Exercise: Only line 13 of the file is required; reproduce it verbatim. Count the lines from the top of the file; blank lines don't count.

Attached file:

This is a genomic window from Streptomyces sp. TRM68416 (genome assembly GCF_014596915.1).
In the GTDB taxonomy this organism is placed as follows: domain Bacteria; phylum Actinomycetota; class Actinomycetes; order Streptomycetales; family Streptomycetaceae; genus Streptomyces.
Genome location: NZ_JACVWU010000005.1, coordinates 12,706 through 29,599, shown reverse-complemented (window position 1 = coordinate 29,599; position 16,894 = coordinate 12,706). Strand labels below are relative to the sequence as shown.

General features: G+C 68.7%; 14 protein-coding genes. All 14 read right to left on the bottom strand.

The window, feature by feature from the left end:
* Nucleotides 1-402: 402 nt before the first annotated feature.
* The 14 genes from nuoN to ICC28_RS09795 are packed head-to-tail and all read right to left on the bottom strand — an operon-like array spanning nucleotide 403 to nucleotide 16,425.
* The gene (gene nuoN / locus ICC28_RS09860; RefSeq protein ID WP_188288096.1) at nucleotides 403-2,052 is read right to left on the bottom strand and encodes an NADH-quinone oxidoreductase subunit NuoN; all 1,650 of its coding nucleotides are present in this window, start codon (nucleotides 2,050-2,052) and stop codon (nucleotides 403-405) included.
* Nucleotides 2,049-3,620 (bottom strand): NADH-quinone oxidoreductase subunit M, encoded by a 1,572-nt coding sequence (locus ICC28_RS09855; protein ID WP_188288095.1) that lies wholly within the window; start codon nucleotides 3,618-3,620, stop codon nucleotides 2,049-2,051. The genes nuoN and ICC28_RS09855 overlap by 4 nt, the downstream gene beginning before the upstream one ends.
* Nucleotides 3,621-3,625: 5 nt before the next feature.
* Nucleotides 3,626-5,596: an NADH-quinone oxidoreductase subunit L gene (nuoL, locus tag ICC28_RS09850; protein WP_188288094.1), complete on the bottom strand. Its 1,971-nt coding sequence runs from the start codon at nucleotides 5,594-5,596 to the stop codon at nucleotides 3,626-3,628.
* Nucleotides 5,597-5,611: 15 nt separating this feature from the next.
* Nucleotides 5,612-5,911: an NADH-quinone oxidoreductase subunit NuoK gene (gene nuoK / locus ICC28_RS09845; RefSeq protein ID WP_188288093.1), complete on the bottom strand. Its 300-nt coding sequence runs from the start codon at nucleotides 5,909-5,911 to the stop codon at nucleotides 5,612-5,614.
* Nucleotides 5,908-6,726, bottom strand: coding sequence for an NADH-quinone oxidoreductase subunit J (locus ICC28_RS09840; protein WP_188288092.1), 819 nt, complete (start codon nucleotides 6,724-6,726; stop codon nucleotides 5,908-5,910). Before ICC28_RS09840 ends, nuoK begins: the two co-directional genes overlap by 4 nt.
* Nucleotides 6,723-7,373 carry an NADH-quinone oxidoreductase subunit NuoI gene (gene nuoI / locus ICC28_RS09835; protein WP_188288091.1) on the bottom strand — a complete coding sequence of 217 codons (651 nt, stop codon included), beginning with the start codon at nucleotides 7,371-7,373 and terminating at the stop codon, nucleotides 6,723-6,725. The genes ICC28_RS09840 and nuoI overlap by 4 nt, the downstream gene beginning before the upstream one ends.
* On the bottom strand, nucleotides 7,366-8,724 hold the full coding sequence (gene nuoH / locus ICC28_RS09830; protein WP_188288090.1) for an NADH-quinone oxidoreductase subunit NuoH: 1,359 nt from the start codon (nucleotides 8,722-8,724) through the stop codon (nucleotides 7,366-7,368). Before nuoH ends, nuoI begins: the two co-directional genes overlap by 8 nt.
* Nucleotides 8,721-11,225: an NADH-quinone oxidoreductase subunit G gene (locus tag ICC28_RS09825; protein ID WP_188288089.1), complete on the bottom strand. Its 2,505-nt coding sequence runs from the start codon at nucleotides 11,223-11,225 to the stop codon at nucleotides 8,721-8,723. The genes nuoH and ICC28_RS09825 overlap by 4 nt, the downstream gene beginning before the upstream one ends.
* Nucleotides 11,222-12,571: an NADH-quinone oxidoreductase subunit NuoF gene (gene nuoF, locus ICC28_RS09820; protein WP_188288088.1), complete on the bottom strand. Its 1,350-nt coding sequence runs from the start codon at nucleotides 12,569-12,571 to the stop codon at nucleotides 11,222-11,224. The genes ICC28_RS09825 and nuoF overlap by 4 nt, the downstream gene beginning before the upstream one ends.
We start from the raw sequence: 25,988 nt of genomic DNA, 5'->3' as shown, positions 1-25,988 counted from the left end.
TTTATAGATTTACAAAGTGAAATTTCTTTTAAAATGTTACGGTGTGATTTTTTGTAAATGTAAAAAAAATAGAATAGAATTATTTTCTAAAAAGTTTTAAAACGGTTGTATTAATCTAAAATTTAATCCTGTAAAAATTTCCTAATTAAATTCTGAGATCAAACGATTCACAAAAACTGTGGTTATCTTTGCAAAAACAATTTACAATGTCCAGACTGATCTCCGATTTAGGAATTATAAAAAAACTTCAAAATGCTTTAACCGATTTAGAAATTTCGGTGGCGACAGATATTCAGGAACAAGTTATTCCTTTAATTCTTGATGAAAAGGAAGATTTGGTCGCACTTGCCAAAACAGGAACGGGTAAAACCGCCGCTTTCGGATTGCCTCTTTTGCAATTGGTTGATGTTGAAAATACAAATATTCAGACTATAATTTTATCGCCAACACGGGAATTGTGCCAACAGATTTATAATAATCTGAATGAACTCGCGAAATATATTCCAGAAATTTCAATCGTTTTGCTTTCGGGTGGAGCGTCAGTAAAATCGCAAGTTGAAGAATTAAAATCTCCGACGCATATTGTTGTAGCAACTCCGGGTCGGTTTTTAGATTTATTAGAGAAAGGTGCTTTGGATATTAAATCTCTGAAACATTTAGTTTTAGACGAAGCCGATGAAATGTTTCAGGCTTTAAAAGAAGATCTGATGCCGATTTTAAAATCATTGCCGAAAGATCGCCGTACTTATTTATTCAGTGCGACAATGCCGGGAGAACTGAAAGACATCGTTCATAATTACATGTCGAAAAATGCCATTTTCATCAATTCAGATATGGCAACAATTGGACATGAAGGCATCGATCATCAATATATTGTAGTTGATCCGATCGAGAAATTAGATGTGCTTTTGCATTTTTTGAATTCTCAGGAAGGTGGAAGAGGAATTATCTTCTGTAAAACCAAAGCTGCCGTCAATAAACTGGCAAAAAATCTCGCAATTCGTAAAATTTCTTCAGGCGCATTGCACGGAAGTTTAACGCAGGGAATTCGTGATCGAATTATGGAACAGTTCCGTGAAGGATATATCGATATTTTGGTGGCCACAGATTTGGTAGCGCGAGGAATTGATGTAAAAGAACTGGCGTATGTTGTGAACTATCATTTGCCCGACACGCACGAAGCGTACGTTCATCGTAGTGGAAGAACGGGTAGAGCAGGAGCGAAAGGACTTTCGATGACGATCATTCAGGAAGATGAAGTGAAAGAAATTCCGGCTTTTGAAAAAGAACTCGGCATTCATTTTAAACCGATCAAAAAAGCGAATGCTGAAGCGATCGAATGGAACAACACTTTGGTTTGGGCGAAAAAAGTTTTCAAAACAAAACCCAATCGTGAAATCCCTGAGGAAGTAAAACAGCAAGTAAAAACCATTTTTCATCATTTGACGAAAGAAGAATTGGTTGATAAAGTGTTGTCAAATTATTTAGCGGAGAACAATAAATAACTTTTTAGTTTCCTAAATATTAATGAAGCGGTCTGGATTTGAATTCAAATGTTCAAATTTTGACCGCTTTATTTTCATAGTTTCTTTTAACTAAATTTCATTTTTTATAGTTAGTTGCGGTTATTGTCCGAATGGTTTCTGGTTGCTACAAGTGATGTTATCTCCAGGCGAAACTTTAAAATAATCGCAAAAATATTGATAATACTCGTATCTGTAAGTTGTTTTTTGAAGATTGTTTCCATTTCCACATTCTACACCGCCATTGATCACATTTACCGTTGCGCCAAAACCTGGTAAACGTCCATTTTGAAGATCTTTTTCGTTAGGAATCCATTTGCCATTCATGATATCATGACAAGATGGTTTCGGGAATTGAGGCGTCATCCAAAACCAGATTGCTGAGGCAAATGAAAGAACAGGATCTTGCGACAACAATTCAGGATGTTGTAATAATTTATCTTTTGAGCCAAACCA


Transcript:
* Nucleotides 5,612-5,911: an NADH-quinone oxidoreductase subunit NuoK gene (gene nuoK / locus ICC28_RS09845; RefSeq protein ID WP_188288093.1), complete on the bottom strand. Its 300-nt coding sequence runs from the start codon at nucleotides 5,909-5,911 to the stop codon at nucleotides 5,612-5,614.